Special Report

The Most Infamous Pirates in History

Source: Allen & Ginter, CC0, via Wikimedia Commons

Captain Kidd
> Lifespan: 1654-1701

Beginning his career as a sea captain and then a privateer, William Kidd was commissioned by England to protect British trade routes in the Caribbean and to help rid the Indian Ocean of pirates. In a strange turn of events, Kidd and his crew attacked and captured a merchant ship, burying much of the loot. Kidd was eventually tried and hanged for piracy.

Source: Allen & Ginter / Wikimedia Commons

Thomas Tew
> Lifespan: Unknown-1690

Thomas Tew, aka the Rhode Island Pirate, is purported to have been one of the founders of Libertatia, a possibly fictional pirate colony on the island of Madagascar. Although it’s hard to distinguish fact from legend in the lore surrounding this British privateer-turned-pirate, historians agree that he engaged in two major pirating cruises across the Atlantic to the Indian Ocean and was disemboweled by a cannon shot on the second mission.

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Edward “Blackbeard” Teach
> Lifespan: 1680-1718

This infamously fearsome pirate was known for attaching smoking fuses to his hat to intimidate his foes. After blockading the port of Charles Town (now Charleston), South Carolina, and seizing payment from the townspeople, Blackbeard was pardoned, only to take to the seas again. The lieutenant governor of Virginia and the British naval officer Robert Maynard set a trap for the pirate off Ocracoke Island, and he was shot and stabbed to death.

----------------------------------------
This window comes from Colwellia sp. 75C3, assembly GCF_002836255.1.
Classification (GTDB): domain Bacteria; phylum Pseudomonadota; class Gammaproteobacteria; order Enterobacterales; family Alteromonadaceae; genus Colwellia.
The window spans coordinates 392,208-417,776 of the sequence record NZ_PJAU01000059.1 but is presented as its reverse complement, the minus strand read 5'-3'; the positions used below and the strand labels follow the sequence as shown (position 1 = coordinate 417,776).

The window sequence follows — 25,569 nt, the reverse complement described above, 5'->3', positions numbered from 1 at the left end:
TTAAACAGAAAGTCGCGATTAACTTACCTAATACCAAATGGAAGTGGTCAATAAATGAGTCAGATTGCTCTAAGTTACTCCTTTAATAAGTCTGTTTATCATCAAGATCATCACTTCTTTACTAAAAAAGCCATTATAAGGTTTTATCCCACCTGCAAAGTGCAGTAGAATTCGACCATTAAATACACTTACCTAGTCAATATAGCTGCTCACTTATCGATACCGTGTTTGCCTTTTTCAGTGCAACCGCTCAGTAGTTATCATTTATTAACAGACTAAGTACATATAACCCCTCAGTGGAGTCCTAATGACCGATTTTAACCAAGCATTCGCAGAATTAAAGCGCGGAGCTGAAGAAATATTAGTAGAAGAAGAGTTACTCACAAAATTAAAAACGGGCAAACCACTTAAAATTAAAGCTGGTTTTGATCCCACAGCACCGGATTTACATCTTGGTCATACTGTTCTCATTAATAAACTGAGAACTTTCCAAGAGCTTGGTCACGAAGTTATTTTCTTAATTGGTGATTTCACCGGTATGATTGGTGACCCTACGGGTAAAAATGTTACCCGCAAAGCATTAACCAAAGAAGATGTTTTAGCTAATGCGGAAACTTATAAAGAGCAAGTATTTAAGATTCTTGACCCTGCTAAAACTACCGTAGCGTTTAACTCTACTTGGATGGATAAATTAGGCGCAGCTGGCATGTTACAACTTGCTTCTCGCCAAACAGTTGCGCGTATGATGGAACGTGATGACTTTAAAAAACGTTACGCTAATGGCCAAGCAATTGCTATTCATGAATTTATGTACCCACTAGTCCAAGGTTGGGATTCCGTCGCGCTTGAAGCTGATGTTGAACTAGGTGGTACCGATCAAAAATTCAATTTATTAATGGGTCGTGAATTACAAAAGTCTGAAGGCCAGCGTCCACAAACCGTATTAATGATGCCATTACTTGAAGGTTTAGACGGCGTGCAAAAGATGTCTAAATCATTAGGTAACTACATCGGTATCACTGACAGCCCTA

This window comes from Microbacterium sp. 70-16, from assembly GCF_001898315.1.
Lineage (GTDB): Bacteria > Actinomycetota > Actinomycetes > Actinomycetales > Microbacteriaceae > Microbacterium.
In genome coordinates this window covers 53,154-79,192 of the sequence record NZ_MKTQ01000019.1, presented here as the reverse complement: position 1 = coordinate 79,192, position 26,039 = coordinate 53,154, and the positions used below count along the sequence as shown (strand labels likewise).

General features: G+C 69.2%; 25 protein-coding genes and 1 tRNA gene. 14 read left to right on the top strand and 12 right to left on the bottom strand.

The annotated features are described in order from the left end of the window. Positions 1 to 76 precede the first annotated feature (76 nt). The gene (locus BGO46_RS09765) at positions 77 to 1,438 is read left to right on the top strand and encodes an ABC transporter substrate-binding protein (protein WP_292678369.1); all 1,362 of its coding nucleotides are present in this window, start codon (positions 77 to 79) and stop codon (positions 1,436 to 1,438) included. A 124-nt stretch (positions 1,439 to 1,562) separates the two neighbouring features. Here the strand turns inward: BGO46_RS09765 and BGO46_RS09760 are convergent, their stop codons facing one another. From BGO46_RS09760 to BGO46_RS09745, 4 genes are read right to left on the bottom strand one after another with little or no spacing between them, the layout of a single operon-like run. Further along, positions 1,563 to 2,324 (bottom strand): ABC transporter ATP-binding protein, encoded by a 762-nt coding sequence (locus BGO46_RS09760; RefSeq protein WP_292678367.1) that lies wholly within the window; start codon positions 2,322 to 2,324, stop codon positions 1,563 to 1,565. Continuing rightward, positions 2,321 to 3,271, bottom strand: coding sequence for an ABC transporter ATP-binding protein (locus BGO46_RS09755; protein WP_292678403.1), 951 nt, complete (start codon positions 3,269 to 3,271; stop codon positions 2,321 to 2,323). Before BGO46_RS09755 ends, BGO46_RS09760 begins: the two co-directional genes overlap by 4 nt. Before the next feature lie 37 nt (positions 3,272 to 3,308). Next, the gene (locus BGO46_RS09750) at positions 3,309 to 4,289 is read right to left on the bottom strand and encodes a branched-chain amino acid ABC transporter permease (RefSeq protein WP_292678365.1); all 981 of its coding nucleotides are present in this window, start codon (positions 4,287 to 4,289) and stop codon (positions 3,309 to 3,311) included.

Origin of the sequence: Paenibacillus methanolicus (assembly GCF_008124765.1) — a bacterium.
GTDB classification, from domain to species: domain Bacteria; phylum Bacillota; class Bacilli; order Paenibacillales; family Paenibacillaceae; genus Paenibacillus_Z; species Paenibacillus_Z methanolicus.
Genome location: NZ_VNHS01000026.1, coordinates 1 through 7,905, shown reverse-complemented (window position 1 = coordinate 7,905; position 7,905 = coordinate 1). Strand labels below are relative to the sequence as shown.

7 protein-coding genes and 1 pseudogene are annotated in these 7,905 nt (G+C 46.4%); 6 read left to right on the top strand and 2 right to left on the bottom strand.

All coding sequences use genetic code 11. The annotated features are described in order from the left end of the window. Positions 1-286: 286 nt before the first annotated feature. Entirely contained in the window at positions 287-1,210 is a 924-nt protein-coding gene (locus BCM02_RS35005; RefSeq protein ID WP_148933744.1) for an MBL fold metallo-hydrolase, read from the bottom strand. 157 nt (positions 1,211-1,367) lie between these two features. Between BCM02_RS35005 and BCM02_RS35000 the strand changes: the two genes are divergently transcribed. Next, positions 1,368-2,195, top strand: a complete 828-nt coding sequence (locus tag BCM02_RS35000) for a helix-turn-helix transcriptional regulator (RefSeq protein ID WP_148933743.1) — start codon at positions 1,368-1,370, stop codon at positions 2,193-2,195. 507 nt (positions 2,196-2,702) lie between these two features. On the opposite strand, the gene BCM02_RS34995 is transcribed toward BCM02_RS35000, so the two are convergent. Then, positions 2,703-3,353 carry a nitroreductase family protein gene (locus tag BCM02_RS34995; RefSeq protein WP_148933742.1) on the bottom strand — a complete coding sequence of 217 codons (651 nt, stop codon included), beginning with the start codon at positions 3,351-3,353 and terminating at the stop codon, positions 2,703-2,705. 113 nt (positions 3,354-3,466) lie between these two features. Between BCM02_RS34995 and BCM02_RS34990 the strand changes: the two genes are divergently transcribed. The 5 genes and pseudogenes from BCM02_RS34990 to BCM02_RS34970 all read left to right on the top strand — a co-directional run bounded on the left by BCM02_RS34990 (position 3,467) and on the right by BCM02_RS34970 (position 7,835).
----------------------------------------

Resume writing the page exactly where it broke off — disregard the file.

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Benjamin Hornigold
> Lifespan: 1680-1719

Known as a kind and skilled ship captain, Benjamin Hornigold helped found the Republic of Pirates in Nassau and spent his days harassing merchant ships in the Caribbean. In a rare turn of events, he was offered a pardon by the governor of the Bahamas and became a pirate hunter, turning on many of his allies, including his former second in command, Blackbeard.

Source: Allen & Ginter / Wikimedia Commons

Charles Vane
> Lifespan: 1680-1721

A leader of the Republic of Pirates, Charles Vane was a cruel captain, who was known for torturing and killing the sailors from ships he captured. After being granted a King’s Pardon for piracy, Vane wasted no time in continuing to attack ships. When a shipwreck left him marooned on an island off the coast of Honduras, Vane was discovered by a British crew, arrested, and hanged for his crimes.